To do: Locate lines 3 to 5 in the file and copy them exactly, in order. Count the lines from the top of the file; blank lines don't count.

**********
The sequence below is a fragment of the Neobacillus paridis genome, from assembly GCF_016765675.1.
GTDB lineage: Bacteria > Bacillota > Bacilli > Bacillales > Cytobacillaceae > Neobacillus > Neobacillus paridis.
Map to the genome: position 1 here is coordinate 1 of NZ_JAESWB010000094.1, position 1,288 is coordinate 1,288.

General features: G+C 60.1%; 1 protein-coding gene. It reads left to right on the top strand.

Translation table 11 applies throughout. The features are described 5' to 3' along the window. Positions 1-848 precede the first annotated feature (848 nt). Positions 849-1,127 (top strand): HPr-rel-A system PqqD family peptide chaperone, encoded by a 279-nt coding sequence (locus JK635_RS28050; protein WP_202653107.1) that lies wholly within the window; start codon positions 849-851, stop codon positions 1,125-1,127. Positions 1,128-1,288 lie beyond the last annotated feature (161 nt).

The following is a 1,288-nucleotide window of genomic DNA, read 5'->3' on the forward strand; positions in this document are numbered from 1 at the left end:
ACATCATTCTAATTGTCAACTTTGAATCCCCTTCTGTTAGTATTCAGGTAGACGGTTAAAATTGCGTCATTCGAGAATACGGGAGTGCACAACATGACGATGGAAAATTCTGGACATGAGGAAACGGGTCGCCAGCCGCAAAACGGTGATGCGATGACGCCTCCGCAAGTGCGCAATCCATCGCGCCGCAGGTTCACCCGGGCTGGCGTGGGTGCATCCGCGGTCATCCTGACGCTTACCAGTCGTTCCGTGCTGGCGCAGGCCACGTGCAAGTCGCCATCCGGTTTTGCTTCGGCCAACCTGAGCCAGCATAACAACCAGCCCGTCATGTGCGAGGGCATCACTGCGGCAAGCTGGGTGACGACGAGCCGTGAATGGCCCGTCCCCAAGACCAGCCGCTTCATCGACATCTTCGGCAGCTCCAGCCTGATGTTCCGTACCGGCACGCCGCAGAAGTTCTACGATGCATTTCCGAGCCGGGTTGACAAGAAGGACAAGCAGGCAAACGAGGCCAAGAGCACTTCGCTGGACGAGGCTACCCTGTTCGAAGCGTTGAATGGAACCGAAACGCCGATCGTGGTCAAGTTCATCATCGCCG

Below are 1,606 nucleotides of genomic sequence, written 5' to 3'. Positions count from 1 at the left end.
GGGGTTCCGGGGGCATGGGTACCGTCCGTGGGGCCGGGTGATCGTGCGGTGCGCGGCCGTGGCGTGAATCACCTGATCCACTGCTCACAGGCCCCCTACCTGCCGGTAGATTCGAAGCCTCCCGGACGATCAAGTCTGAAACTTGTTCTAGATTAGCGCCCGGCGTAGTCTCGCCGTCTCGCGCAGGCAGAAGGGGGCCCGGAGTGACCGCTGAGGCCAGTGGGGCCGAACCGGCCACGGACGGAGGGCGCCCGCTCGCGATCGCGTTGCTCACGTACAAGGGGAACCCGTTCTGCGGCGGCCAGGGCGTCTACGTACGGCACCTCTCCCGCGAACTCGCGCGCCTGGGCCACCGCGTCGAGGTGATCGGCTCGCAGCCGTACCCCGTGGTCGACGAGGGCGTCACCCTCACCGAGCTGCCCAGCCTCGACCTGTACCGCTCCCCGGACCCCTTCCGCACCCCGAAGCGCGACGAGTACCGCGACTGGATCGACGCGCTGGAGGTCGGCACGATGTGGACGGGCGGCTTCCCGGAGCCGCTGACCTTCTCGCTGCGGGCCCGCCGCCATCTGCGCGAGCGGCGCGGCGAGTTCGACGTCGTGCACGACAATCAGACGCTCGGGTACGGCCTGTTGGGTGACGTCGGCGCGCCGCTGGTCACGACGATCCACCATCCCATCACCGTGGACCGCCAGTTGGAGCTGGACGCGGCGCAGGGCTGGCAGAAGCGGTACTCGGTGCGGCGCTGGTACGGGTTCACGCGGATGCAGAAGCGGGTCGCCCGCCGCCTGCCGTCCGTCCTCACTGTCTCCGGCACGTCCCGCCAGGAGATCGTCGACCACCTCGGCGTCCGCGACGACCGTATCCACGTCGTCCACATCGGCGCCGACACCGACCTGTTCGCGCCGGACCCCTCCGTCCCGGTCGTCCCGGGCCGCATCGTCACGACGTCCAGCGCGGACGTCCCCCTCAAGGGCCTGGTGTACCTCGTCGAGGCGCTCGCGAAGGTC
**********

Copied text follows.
Map to the genome: position 1 here is coordinate 1 of NZ_JAESWB010000094.1, position 1,288 is coordinate 1,288.

General features: G+C 60.1%; 1 protein-coding gene. It reads left to right on the top strand.

Translation table 11 applies throughout. The features are described 5' to 3' along the window. Positions 1-848 precede the first annotated feature (848 nt). Positions 849-1,127 (top strand): HPr-rel-A system PqqD family peptide chaperone, encoded by a 279-nt coding sequence (locus JK635_RS28050; protein WP_202653107.1) that lies wholly within the window; start codon positions 849-851, stop codon positions 1,125-1,127. Positions 1,128-1,288 lie beyond the last annotated feature (161 nt).